One of the most fantastic things that has happened alongside the growing interest in whisky has been the ease and regularity in which one can enjoy an amazing dram. When I was living in Scotland I took for granted having a great selection in my local pub and bar. They tended to offer more than the standard 'big five' (which are great, but variety being the spice of life and all) and they tended to be well priced. When I ventured into bars in the rest of the UK (abroad varied massively - from the sprawling rarities I found in Japan, to the 'whiskies' I found in Azerbaijan) I was often disappointed to find ageing bottles that contained oxidised examples of those old favourites.
Now, not only do many bars stock a decent selection, there are plenty of specialist shops that give a much wider range to take home - let alone the incredible selection offered online. Of course, alongside this are the huge varieties of ways in which to enjoy your favourite whiskies. I'm obviously a supporter of whisky in cocktails, and as mentioned here many times, I love finding new occasions in which to enjoy my favourite drams. A simple whisky and soda is a common staple in my house, but opening up and discovering new sides to a whisky through a cocktail is a constant source of joy.
However, sometimes it's fun to have a serve that puts you in a place that you couldn't have created yourself. This is of course the appeal of going to a restaurant. In part it's about enjoying something you wouldn't - or couldn't - craft yourself, but it's also about having the setting, service and magic of a restaurant or bar to make the experience extra special.
On that note, there's a few spots that I feel are doing some really interesting things with whisky. These are settings and serves that not only are very difficult to replicate at home (well, except for the dedicated who are also happy to cook from the Noma or Fat Duck cookbook), but create a special feeling that showcases the whisky at its heart in a way that makes the whole experience seem a bit more special.
One of the ones I've been very impressed with (of course objectively) has come closer to home and showcases a side of a favourite whisky in a very different way. Robin Honhold - manager at White Lyan - put together a cocktail based around Highland Park 12 that brings a very different dimension to the whisky. The beginning is a house fermented gooseberry wine that is arrested using the whisky, and aged on the lees. This is then diluted with rehydrated red fruits. The serve adheres to the bar's ethos of control, but gives a hugely innovative take on a Rob Roy. The 'Magnus Reserve' showcases Highland Park in a way that not only highlights the house sweet, floral smoky style, but adds a nutty and sharp textural element.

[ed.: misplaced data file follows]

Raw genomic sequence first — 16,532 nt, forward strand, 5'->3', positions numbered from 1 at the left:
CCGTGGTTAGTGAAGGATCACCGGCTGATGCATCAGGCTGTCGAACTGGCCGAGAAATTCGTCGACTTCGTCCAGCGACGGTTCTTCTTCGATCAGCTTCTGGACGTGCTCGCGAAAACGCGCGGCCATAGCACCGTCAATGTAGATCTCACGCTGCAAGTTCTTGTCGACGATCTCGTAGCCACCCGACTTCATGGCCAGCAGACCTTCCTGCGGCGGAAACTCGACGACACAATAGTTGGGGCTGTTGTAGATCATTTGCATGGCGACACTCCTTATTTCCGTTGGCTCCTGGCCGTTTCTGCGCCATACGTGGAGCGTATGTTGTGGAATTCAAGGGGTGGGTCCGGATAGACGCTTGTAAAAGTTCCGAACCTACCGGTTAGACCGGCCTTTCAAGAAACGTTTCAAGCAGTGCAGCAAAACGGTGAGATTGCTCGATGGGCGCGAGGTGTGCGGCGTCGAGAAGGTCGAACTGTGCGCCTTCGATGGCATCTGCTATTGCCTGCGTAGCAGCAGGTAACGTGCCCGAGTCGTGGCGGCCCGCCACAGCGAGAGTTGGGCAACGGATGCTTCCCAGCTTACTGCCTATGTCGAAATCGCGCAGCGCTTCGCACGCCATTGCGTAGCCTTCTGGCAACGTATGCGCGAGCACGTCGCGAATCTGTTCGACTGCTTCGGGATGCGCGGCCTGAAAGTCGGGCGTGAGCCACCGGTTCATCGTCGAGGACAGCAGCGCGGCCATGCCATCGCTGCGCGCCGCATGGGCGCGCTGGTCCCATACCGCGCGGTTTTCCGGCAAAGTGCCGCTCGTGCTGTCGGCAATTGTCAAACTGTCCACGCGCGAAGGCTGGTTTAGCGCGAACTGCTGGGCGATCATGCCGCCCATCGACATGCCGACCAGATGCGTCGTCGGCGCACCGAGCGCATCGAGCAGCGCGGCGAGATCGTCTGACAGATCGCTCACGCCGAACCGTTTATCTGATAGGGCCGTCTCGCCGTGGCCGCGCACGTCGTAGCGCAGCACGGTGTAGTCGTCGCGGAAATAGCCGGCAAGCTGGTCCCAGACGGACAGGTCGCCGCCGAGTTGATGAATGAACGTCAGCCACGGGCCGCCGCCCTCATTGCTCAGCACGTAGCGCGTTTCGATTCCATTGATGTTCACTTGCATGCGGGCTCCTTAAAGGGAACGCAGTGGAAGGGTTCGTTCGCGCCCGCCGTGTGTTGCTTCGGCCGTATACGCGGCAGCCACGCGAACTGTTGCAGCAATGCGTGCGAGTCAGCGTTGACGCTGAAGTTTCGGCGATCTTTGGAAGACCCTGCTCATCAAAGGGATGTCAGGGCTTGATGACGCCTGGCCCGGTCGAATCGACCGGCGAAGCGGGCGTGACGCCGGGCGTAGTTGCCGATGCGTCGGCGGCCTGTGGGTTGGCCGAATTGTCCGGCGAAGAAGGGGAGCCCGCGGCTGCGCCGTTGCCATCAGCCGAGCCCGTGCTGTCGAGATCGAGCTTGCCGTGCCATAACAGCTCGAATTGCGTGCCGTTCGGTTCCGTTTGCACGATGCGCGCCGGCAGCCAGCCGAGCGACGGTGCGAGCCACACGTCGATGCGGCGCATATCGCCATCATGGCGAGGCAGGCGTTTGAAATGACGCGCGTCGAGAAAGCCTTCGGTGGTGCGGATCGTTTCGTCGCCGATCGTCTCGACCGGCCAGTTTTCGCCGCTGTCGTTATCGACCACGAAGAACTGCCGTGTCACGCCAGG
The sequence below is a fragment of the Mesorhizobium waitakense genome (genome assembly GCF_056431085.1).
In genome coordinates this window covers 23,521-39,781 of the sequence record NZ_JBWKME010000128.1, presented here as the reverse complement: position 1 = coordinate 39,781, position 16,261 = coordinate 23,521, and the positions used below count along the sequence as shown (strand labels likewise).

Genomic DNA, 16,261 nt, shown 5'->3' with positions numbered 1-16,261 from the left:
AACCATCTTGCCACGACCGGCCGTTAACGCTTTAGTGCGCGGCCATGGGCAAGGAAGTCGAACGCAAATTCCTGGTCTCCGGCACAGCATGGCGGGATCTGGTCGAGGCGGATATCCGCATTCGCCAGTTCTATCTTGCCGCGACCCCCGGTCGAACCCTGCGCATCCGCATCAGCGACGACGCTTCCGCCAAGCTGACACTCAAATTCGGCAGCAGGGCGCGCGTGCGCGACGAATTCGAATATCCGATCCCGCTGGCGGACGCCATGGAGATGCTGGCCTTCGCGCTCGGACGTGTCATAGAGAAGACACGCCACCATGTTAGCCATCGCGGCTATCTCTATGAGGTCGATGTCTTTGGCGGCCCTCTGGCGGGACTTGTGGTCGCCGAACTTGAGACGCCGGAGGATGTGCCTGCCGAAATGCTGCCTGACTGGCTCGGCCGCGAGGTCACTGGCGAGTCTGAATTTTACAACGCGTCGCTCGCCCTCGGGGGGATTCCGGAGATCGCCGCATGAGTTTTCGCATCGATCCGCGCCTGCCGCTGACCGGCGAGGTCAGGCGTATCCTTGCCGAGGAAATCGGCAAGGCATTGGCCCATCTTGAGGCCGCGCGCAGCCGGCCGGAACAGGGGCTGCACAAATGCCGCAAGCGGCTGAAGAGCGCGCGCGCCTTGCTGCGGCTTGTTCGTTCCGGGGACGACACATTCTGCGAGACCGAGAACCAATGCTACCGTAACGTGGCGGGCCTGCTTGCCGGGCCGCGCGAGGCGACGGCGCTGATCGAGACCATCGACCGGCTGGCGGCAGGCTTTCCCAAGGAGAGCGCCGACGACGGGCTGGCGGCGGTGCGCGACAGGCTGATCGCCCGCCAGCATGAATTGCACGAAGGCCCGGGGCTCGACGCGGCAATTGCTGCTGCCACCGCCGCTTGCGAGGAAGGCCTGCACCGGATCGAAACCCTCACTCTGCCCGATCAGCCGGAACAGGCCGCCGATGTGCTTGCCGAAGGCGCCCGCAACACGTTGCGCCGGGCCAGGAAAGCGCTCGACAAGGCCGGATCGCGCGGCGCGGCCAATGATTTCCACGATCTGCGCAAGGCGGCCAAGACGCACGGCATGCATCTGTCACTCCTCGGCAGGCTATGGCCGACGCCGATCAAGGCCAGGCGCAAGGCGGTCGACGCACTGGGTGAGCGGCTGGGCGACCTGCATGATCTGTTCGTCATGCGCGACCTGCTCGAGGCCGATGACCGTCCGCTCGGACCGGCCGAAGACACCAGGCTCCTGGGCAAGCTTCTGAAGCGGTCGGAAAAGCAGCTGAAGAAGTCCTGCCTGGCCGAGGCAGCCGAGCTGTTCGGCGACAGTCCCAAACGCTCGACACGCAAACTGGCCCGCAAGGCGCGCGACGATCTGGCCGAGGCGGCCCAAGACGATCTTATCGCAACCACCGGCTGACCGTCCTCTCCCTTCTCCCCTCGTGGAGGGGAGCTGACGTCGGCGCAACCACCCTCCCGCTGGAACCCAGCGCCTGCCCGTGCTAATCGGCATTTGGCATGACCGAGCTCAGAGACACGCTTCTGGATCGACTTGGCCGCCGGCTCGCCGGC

At Lucky Liquor in Edinburgh, Terri Brotherston and Matt Cox created a playful and approachable take on a Nikka Blended whisky serve called 'Purest Green' using lemon and Hales Green Cream Soda. Bright green and served with 'bubblegum bubbles', the drink is both playful, and a wonderful exploration of the whisky.
Monica Berg of Pollen St Social created a serve around one of my favourite whiskies - Talisker 10 - to suit different moods and reflect the season. As with any great whisky serve, it highlights the different idiosyncrasies of the whisky, and here showcases how the whisky can be enjoyed at different times of the year (or day). The bottle serve, called 'Seasons by the Sea' presents different waters to cut your whisky, each infused to reflect the season; spring features the ocean by infusing nori and sea salt; summer is warmer and fruitier with pear and pineapple; autumn moves richer into black pepper and grains of paradise; whilst winter harks back to the hearth using lapsang, jasmine and heather.
Seek, take inspiration and enjoy!
- 800ml Highland Park 12
- 500ml House-fermented gooseberry wine
- 480ml Rehydrated red fruit
- 50ml Nikka Blended
- 15ml Hales Green Cream Soda
- 12.5ml Lemon Juice
Shake and double strain. Serve in Coupette.GARNISH
Seasons by the Sea
Serve Talisker bottle on a plate alongside kelp and seaweed, with oyster shells containing pipettes of infused waters. Serve under a cloche atomised with cedarwood.